The Monster aka The Metaphor.
A mother (Zoe Kazan) and daughter (Ella Ballentine) must confront a terrifying monster when they break down on a deserted road.
Similar to his earlier frightening flick, The Strangers, Bryan Bertino is back with his third feature film, The Monster, focusing again on a smaller story with two sole characters and one location. Lean, mean and executed with style, The Monster hits you right in the feels with this sad tale of a mother and daughter in the centre of a creature feature.
The story is simple, but for those expecting a traditional monster movie will be displeased, because despite the title of the film, the monster here is not necessarily what you expect. A good majority of the film is spent developing its two leading ladies. Bertino lets his scenes breath and build a good deal of suspense before leading to tumultuous ending.
The true brilliance of The Monster is the emotional performances from Kazan and Ballentine. They are both unforgiving and cruel towards each other. The toxic relationship between the two is so severe it’s gut wrenching to watch at times. The film is peppered with flashbacks that are downright heartbreaking, a specific scene stands out involving the two screaming at each other outside their house in their quiet neighbourhood. Kazan violently and repeatedly screaming at her young daughter “Fuck you! Fuck you! Fuck you! FUCK YOU!” is a desperately sad moment but sharp as hell.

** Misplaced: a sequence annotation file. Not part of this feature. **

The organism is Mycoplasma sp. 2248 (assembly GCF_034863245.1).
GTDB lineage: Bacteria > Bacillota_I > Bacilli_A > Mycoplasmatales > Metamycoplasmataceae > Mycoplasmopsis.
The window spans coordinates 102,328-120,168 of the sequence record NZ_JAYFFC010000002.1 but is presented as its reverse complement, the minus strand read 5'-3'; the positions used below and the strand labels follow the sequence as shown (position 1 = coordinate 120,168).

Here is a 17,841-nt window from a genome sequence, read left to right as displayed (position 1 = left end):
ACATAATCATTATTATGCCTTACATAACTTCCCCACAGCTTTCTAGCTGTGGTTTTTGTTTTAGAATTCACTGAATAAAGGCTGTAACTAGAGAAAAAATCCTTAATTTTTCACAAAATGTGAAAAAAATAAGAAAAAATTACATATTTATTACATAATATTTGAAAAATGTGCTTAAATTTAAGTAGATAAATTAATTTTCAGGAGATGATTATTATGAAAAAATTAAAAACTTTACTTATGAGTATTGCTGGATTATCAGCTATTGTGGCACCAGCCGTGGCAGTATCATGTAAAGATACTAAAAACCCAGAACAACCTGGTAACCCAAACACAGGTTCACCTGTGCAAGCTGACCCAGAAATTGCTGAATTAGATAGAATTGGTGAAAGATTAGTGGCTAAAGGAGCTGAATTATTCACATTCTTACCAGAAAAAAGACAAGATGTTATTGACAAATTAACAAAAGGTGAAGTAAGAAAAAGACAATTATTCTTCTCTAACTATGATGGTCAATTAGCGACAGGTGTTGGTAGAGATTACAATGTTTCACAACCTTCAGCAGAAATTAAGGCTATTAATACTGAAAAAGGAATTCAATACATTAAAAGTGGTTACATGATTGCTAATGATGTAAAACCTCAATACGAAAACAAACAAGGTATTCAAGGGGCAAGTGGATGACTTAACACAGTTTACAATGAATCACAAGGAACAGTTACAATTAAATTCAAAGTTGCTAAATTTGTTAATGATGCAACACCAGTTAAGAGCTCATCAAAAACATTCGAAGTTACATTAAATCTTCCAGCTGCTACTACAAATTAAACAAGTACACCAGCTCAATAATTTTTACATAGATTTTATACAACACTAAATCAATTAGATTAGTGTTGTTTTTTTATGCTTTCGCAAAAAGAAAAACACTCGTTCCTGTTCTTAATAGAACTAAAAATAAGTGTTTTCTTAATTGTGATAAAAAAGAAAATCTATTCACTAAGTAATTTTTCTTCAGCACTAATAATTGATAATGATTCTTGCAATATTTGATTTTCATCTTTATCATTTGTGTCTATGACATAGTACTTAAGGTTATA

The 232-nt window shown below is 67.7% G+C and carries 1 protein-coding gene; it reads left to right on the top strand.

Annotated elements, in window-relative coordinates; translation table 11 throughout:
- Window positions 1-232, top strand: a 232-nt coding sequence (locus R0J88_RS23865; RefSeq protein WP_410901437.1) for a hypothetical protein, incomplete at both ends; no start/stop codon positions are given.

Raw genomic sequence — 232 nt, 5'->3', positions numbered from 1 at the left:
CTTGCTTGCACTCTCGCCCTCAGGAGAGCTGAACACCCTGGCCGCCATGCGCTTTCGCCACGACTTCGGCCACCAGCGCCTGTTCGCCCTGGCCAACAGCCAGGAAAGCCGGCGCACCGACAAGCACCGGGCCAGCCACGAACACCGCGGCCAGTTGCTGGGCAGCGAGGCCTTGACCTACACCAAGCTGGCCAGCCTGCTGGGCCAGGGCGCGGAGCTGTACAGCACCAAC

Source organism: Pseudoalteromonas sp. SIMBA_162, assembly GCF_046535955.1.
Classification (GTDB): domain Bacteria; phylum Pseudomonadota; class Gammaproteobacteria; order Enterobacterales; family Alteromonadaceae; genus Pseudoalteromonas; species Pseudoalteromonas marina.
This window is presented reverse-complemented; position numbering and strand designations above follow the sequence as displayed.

There perhaps is an overuse of flashback scenes, as it’s quickly realised this isn’t the normal mother-daughter relationship. The aggressive violent memories are mirrored with fleeting tender present moments between the two, making it all the more dismal.
The Monster is a well scripted, superbly acted heartfelt compelling monster movie. It is glossy and beautifully shot, its saturated blacks and murky colours draw you into a very intimate horror movie. Let not forget this is a monster movie, and although some may feel cheated from the narrative, if the drama doesn’t get you the practical effects and visceral action will have your heart pounding.
8.5 / 10
“Lets go back to the car”